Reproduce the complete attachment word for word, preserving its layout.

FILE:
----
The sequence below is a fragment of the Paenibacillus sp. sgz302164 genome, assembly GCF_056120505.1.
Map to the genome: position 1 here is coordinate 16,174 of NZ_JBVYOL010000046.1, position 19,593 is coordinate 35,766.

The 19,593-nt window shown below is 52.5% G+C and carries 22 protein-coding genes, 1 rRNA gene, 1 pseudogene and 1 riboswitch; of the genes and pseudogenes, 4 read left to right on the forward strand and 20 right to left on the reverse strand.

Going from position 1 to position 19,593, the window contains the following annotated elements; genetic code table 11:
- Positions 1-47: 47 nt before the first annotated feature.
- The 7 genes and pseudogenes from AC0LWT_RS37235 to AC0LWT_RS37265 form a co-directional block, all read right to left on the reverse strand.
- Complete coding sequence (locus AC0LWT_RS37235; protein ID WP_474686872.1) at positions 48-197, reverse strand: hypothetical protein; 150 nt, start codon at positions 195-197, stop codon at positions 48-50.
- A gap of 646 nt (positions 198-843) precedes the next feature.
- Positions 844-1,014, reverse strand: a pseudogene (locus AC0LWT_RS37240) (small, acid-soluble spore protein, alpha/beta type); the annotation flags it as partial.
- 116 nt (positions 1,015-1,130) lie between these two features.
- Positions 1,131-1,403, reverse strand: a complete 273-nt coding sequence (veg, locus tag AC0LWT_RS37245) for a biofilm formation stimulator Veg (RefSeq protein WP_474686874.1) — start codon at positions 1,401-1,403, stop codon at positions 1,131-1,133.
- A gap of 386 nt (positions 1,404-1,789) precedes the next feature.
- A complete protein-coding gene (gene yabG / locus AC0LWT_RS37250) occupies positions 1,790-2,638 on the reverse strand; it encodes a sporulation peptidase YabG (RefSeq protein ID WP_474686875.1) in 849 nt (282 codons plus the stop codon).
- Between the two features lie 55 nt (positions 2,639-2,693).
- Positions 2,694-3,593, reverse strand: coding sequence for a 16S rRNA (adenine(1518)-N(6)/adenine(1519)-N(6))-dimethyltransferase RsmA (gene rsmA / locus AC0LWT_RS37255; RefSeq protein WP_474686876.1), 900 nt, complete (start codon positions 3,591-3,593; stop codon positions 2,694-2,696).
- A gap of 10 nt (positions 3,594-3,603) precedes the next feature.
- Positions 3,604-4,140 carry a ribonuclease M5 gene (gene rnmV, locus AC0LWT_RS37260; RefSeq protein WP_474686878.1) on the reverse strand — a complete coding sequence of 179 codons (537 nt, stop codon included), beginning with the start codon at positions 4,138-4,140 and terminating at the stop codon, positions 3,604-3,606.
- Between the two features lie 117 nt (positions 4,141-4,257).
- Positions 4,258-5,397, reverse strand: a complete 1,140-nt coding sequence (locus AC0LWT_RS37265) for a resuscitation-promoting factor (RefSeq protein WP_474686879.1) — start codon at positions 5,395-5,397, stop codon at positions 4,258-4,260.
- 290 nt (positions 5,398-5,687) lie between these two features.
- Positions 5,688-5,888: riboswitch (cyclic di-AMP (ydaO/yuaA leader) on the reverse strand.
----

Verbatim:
The sequence below is a fragment of the Paenibacillus sp. sgz302164 genome, assembly GCF_056120505.1.
Map to the genome: position 1 here is coordinate 16,174 of NZ_JBVYOL010000046.1, position 19,593 is coordinate 35,766.

The 19,593-nt window shown below is 52.5% G+C and carries 22 protein-coding genes, 1 rRNA gene, 1 pseudogene and 1 riboswitch; of the genes and pseudogenes, 4 read left to right on the forward strand and 20 right to left on the reverse strand.

Going from position 1 to position 19,593, the window contains the following annotated elements; genetic code table 11:
- Positions 1-47: 47 nt before the first annotated feature.
- The 7 genes and pseudogenes from AC0LWT_RS37235 to AC0LWT_RS37265 form a co-directional block, all read right to left on the reverse strand.
- Complete coding sequence (locus AC0LWT_RS37235; protein ID WP_474686872.1) at positions 48-197, reverse strand: hypothetical protein; 150 nt, start codon at positions 195-197, stop codon at positions 48-50.
- A gap of 646 nt (positions 198-843) precedes the next feature.
- Positions 844-1,014, reverse strand: a pseudogene (locus AC0LWT_RS37240) (small, acid-soluble spore protein, alpha/beta type); the annotation flags it as partial.
- 116 nt (positions 1,015-1,130) lie between these two features.
- Positions 1,131-1,403, reverse strand: a complete 273-nt coding sequence (veg, locus tag AC0LWT_RS37245) for a biofilm formation stimulator Veg (RefSeq protein WP_474686874.1) — start codon at positions 1,401-1,403, stop codon at positions 1,131-1,133.
- A gap of 386 nt (positions 1,404-1,789) precedes the next feature.
- A complete protein-coding gene (gene yabG / locus AC0LWT_RS37250) occupies positions 1,790-2,638 on the reverse strand; it encodes a sporulation peptidase YabG (RefSeq protein ID WP_474686875.1) in 849 nt (282 codons plus the stop codon).
- Between the two features lie 55 nt (positions 2,639-2,693).
- Positions 2,694-3,593, reverse strand: coding sequence for a 16S rRNA (adenine(1518)-N(6)/adenine(1519)-N(6))-dimethyltransferase RsmA (gene rsmA / locus AC0LWT_RS37255; RefSeq protein WP_474686876.1), 900 nt, complete (start codon positions 3,591-3,593; stop codon positions 2,694-2,696).
- A gap of 10 nt (positions 3,594-3,603) precedes the next feature.
- Positions 3,604-4,140 carry a ribonuclease M5 gene (gene rnmV, locus AC0LWT_RS37260; RefSeq protein WP_474686878.1) on the reverse strand — a complete coding sequence of 179 codons (537 nt, stop codon included), beginning with the start codon at positions 4,138-4,140 and terminating at the stop codon, positions 3,604-3,606.
- Between the two features lie 117 nt (positions 4,141-4,257).
- Positions 4,258-5,397, reverse strand: a complete 1,140-nt coding sequence (locus AC0LWT_RS37265) for a resuscitation-promoting factor (RefSeq protein WP_474686879.1) — start codon at positions 5,395-5,397, stop codon at positions 4,258-4,260.
- 290 nt (positions 5,398-5,687) lie between these two features.
- Positions 5,688-5,888: riboswitch (cyclic di-AMP (ydaO/yuaA leader) on the reverse strand.